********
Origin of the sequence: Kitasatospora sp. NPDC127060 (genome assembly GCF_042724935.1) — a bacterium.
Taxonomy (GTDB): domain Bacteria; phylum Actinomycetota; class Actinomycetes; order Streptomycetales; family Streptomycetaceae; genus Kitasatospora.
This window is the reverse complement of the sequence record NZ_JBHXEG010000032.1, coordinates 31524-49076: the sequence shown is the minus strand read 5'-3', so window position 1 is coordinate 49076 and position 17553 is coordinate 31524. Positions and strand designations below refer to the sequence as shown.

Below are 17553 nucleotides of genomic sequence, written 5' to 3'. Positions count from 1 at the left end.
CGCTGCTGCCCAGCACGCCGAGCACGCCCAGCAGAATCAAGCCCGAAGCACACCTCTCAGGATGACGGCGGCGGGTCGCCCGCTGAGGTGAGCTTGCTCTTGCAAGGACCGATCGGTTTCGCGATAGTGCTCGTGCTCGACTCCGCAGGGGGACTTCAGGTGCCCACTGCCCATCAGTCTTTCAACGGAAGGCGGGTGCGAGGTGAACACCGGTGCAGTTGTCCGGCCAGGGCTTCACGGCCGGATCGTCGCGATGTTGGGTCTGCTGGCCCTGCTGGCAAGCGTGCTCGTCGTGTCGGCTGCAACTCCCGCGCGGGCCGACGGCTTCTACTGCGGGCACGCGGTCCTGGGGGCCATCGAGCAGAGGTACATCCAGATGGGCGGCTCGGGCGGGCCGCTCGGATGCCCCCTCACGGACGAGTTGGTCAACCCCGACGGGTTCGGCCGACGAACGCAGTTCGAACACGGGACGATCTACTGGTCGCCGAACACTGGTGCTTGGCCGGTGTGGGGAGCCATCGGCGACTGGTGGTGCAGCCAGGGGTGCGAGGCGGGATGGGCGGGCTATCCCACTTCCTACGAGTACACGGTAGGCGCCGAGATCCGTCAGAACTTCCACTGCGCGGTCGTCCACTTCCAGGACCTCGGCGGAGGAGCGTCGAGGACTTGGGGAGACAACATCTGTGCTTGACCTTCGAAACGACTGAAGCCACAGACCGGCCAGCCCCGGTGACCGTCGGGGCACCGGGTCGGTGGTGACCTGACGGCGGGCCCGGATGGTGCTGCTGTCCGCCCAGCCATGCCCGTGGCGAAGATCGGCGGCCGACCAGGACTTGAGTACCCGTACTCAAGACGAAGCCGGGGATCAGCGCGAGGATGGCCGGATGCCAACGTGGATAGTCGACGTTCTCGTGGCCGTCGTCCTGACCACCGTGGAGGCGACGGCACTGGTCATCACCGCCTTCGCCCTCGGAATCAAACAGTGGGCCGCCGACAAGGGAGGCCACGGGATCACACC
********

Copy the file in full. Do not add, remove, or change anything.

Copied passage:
Origin of the sequence: Kitasatospora sp. NPDC127060 (genome assembly GCF_042724935.1) — a bacterium.
Taxonomy (GTDB): domain Bacteria; phylum Actinomycetota; class Actinomycetes; order Streptomycetales; family Streptomycetaceae; genus Kitasatospora.
This window is the reverse complement of the sequence record NZ_JBHXEG010000032.1, coordinates 31524-49076: the sequence shown is the minus strand read 5'-3', so window position 1 is coordinate 49076 and position 17553 is coordinate 31524. Positions and strand designations below refer to the sequence as shown.

Below are 17553 nucleotides of genomic sequence, written 5' to 3'. Positions count from 1 at the left end.
CGCTGCTGCCCAGCACGCCGAGCACGCCCAGCAGAATCAAGCCCGAAGCACACCTCTCAGGATGACGGCGGCGGGTCGCCCGCTGAGGTGAGCTTGCTCTTGCAAGGACCGATCGGTTTCGCGATAGTGCTCGTGCTCGACTCCGCAGGGGGACTTCAGGTGCCCACTGCCCATCAGTCTTTCAACGGAAGGCGGGTGCGAGGTGAACACCGGTGCAGTTGTCCGGCCAGGGCTTCACGGCCGGATCGTCGCGATGTTGGGTCTGCTGGCCCTGCTGGCAAGCGTGCTCGTCGTGTCGGCTGCAACTCCCGCGCGGGCCGACGGCTTCTACTGCGGGCACGCGGTCCTGGGGGCCATCGAGCAGAGGTACATCCAGATGGGCGGCTCGGGCGGGCCGCTCGGATGCCCCCTCACGGACGAGTTGGTCAACCCCGACGGGTTCGGCCGACGAACGCAGTTCGAACACGGGACGATCTACTGGTCGCCGAACACTGGTGCTTGGCCGGTGTGGGGAGCCATCGGCGACTGGTGGTGCAGCCAGGGGTGCGAGGCGGGATGGGCGGGCTATCCCACTTCCTACGAGTACACGGTAGGCGCCGAGATCCGTCAGAACTTCCACTGCGCGGTCGTCCACTTCCAGGACCTCGGCGGAGGAGCGTCGAGGACTTGGGGAGACAACATCTGTGCTTGACCTTCGAAACGACTGAAGCCACAGACCGGCCAGCCCCGGTGACCGTCGGGGCACCGGGTCGGTGGTGACCTGACGGCGGGCCCGGATGGTGCTGCTGTCCGCCCAGCCATGCCCGTGGCGAAGATCGGCGGCCGACCAGGACTTGAGTACCCGTACTCAAGACGAAGCCGGGGATCAGCGCGAGGATGGCCGGATGCCAACGTGGATAGTCGACGTTCTCGTGGCCGTCGTCCTGACCACCGTGGAGGCGACGGCACTGGTCATCACCGCCTTCGCCCTCGGAATCAAACAGTGGGCCGCCGACAAGGGAGGCCACGGGATCACACC